Despite their victories, the Fascists were eventually forced to flee from the combined might of comrade Zlatan and comrade Slovdan. They fled up the stairs and then dived from a second storey window into the foul-smelling waters of the canal. Slovdan pursued them right to the window and as the sounds of splashing died away he became aware of the sound of weeping coming from a door behind him.

The Serbian pushed the door open and found Maria and her maid weeping in each other’s arms. They looked at his hideously scarred face and sudden intrusion in horror. The incredibly ugly thug paused, searched for the right words and then spoke in thickly accented Italian. “I save you for me.” Both women screamed.

Hearing the cry of his beloved, Georgio raced up the stairs and was quickly at Maria’s side. He calmed her down while his companions dumped the bodies of the slain into the waters of the canal. Reverend Fellowes did his best to ensure a proper farewell was given to each corpse before it vanished, but he was left feeling rushed, guilty and deeply concerned for the state of their immortal souls.

Maria and her maid quickly threw together what belongings they could. Maria explained that Rossini had gone to fetch a priest to marry them and she was anxious to leave before the Fascist leader returned.

Once all arrangements had been made, Reverend Fellowes opened the back door a crack and checked the street outside. He saw that Rossini was about to knock on the door and a nervous looking priest was standing behind him. Rossini lowered his hand and said something in Italian through the crack Fellowes had opened. Fellowes gave a quick, violent signal to Slovdan and Zlatan and then opened the door wide. In a flash, Zlatan and Slovdan had dragged the startled Fascist and the frightened priest inside the house. Zlatan held Rossini tightly in his grip and the Fascist began to struggle for breath. Reverend Fellowes ordered Slovdan to release the priest and then he led the priest, Maria and the servant into a drawing room and away from the two Serbs and the struggling Fascist. Speaking with authority the vicar told the priest of Rossini’s intentions and Maria quickly corroborated this story and professed her love for Georgio.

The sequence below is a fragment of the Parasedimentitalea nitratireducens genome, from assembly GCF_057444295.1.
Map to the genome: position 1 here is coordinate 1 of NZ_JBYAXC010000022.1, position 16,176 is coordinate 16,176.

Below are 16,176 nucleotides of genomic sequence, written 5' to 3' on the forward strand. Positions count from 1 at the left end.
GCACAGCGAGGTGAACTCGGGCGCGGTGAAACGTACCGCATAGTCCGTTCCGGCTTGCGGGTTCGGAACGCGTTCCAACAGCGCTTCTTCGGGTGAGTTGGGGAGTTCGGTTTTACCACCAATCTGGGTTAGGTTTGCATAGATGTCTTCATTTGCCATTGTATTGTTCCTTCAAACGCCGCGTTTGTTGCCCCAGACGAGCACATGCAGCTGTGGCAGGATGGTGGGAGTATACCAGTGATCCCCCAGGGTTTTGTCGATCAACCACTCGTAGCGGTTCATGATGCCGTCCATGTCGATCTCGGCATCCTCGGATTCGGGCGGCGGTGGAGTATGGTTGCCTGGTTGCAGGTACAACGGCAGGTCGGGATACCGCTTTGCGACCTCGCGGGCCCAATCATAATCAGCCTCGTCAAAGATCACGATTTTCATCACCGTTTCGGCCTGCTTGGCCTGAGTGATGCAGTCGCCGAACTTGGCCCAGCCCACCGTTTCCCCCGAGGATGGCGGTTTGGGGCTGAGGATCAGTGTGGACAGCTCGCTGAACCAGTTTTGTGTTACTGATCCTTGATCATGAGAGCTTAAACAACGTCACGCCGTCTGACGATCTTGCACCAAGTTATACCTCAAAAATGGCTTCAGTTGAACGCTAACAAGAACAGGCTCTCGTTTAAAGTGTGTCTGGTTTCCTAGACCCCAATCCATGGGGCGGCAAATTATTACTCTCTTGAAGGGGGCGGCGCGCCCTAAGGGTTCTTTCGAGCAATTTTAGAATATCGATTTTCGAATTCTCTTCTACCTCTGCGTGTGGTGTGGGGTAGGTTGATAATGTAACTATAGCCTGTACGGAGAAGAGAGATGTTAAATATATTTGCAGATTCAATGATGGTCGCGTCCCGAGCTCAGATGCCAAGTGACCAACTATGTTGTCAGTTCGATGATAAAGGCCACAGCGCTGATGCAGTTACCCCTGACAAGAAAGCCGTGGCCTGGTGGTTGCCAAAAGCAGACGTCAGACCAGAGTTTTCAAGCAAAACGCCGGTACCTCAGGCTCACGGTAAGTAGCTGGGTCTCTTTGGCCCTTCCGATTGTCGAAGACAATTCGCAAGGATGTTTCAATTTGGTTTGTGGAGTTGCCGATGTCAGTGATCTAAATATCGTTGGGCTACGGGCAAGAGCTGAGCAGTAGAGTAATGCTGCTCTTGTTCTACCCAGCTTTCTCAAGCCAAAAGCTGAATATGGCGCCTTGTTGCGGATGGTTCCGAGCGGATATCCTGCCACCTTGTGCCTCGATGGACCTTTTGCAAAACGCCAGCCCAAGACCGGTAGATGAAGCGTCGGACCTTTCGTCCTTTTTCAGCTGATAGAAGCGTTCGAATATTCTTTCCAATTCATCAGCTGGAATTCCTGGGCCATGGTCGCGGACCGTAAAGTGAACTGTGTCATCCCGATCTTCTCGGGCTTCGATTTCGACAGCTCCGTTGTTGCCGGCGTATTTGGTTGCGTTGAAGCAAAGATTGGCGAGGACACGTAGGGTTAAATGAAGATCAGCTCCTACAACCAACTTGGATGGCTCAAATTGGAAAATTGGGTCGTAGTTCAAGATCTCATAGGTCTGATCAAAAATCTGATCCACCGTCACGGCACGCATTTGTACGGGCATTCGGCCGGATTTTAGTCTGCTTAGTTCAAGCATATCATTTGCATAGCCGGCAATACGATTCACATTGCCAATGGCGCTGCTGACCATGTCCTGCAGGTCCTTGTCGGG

The priest was given a couple of stiff glasses of grappa and to distract him further Fellowes persuaded him to marry Maria and Georgio. The service was carried out as Rossini was quietly strangled to death by Zlatan in the adjoining room. Reverend Fellowes and the maid acted as witnesses, the good Reverend suffering a great crisis of conscience about whether he should sign the wedding licence using his real name or not. He eventually reached a conclusion his conscious could live with as Rossini’s limp body was thrown into the canal.

At the service’s completion the anxious Italian priest began to fret about how Rossini might react to his actions and collapsed in a nervous faint. Slovdan lifted him up and carried him as the young lovers and their companions joined him and hurried from the house. Reverend Fellowes took the bottle of grappa with him and, once they were distant enough from the house, he asked Slovdan to put the unconscious priest on the ground. He withdrew the marriage licence from the man’s robes, gave this to Maria and then poured the remaining grappa onto the priest to ensure that if he told his story, no-one would believe it.

After bidding a quick farewell to Georgio and Maria, Reverend Fellowes turned to Zlatan and Slovdan. “Our night’s villainy is not yet complete”, he said. “We have one task left to us.” The two Serbs looked uncertain but regained their composure when the Reverend slipped them an additional ₤5 each. He led them through the dark and winding streets of Venice to the Palazzo Rezzoniani, where a part of the simulacrum was alleged to be held.

The Palazzo was heavily locked up, but it was empty and in an isolated part of Venice. The occasional gun-shot could be heard to indicate that any authorities on duty that night were still being kept busy at the newspaper offices.